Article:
Saturday, July 22, 2006
I don't know much about loss. I know what longing is, but with loss, I'm a novice. I've had a few grandparents pass away during my life, but no uncles, cousins or parents. A couple friends committed suicide within a couple of years of one another. I guess that's the closest to loss that I've come that has seriously affected me. But I didn't love them so the loss seems vacant almost. I was mad at them more than anything and I still am. Stll, this loss is death and I know it can take on any personality, any form. Loss is a shapeshifter.
For the first half of Wallace Stegner's Crossing to Safety I was fooled by the author into believing I was reading a striking book on common experiences. Stegner's narrator, Larry Morgan, was a writer teaching at a Wisconsin college when he and his wife Sally meet the two people that will irrevocably change their lives. I have heard of people's lives being changed by a dramatic or traumatic event-a death, a divorce, a winning lottery ticket, a failed exam. I never heard of of anybody's life but ours being changed by a dinner party.
A lifelong friendship is formed that night, the bonds of which are never broken. A truly remarkable 4-way relationship. But it's the unexpected event that takes place on a harmless camping trip that has kept me thinking and rethinking what love and loss mean. Sally is stricken with Polio. The jubilant 30-year old becomes reliant on crutches and braces for the rest of her life. That's in the late 1930's. This to me is like a loss of life. Not to Sally, or Larry for that matter. Without function of my body parts, how could I live the life I had? Could I live a different one, one that would be dictated by my ability to get around, slowly and painfully with crutches and braces? But Sally never seems to hesitate. As readers we aren't brought into the years of struggle she must have gone through. Instead, Stegner simply refers to it in passing a few times. She has a sick body, but a lively spirit type of thing.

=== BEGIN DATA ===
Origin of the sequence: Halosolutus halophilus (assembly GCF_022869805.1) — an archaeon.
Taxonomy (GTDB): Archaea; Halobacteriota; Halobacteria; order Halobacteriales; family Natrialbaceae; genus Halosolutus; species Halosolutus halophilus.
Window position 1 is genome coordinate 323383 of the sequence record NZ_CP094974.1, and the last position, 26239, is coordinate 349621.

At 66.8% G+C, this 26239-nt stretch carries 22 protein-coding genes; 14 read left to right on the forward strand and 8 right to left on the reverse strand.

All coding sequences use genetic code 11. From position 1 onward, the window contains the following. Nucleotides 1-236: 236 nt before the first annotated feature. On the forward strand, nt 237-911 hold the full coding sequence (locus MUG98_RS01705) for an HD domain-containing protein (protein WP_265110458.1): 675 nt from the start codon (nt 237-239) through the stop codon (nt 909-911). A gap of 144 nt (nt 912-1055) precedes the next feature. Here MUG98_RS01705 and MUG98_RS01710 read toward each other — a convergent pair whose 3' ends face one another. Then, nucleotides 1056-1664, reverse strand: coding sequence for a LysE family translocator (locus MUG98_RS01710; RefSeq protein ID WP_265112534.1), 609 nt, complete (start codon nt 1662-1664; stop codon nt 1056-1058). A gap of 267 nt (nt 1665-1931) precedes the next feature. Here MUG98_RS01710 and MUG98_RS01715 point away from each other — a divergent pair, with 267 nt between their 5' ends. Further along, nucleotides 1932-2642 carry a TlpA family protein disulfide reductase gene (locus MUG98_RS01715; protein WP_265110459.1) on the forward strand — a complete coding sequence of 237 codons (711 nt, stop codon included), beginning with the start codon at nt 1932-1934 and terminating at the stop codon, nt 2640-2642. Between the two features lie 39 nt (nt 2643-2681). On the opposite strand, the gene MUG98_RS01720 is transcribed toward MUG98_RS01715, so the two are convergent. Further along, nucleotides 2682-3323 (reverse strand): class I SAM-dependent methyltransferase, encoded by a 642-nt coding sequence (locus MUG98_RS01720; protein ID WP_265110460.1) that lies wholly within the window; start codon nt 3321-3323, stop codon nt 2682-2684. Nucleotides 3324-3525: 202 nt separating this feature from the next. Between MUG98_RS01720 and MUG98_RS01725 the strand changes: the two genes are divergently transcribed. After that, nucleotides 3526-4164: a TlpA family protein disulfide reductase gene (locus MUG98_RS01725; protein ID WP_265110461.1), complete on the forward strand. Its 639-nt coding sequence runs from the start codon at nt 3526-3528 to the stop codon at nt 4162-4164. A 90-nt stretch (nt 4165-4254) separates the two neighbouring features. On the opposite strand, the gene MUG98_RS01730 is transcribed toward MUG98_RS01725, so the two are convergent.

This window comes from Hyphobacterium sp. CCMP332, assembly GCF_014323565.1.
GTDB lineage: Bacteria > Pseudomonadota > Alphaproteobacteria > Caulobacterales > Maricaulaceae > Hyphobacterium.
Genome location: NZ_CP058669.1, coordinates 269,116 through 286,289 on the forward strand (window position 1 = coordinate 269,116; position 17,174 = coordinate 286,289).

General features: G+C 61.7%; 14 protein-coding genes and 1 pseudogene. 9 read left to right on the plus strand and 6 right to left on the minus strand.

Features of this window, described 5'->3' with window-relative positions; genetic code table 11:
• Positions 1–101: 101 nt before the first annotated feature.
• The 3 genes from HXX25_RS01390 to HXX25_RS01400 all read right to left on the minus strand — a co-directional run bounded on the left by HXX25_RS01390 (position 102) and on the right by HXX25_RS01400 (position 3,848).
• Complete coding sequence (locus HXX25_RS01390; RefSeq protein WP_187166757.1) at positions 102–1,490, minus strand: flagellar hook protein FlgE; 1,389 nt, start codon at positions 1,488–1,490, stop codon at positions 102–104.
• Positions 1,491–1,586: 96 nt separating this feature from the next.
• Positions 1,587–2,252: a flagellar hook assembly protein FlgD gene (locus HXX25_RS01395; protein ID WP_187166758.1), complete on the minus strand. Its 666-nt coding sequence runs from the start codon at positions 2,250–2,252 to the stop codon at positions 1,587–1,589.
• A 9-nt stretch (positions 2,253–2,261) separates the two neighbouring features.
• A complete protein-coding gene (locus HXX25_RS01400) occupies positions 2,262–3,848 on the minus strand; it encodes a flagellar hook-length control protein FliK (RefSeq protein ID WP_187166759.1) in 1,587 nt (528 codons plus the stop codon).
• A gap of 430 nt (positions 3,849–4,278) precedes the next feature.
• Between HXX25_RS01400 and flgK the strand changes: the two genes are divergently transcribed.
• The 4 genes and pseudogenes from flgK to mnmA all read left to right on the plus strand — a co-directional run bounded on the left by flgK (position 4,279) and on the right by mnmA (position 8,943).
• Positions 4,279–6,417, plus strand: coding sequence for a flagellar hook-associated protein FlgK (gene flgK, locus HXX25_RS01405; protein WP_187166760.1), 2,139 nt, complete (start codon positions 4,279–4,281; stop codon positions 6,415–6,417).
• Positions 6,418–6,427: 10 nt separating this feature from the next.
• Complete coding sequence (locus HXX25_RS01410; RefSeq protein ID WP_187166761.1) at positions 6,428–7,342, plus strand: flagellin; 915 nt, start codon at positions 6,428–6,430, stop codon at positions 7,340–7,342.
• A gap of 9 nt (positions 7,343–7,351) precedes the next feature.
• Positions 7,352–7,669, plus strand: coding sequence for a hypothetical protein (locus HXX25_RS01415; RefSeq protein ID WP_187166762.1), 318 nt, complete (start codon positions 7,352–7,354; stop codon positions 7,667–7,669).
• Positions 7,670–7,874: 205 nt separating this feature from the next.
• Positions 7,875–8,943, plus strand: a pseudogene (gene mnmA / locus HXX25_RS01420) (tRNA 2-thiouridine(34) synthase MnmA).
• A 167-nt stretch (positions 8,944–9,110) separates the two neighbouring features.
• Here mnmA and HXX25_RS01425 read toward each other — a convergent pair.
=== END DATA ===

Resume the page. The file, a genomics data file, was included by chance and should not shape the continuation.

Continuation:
Now in the 1970's, Larry and Sally are visiting the Lang's on their much beloved estate in Vermont. It's the last time all four will be together. And they know it. Charity Lang is dying of cancer and has called the Morgans there to have her entire family around. Planning her last breaths till the end, just like she planned and scheduled the rest of her life and everyone else around her.
It was her death. She had a right to handle it her own way. But I felt sorry for Sid, a reluctant stoic, and I dreaded the coming hour or two when I would be alone with him. I was the person he was most likely to confide in, and I feared his confidence and had on tap no word of consolation or comfort. It crossed my mind, while I sat waiting on the lawn above the green and blue view, that down under his anguish and panic he might even look forward to her death as a release. Then I decided not. Charity had mastered him, but also she supported him. She not only ran his life, she was his life. I didn't like to think what would happen to him with her gone. His resistance and resentment were only expressions of his dependence. Sally resented her crutches, too, but without them she would have been hardly more than a broken stick with eyes.
It's this eventual loss that I've yet to experience and I'm in no rush to witness. But it encompasses humanity in tow relationships between husbands and wives. Is this passing something any of us can prepare for? Don't we block this inevitability out of our minds, banish death to the darkness of our knowing? At least I try to.
At times Stegner scared me with his frankness...with the truth. It's uncharacteristic to read such things about love and life. It's all too real, a little to close for comfort, but Stegner steps over the boundary of conventional literature and christens the reader with the true word of truth.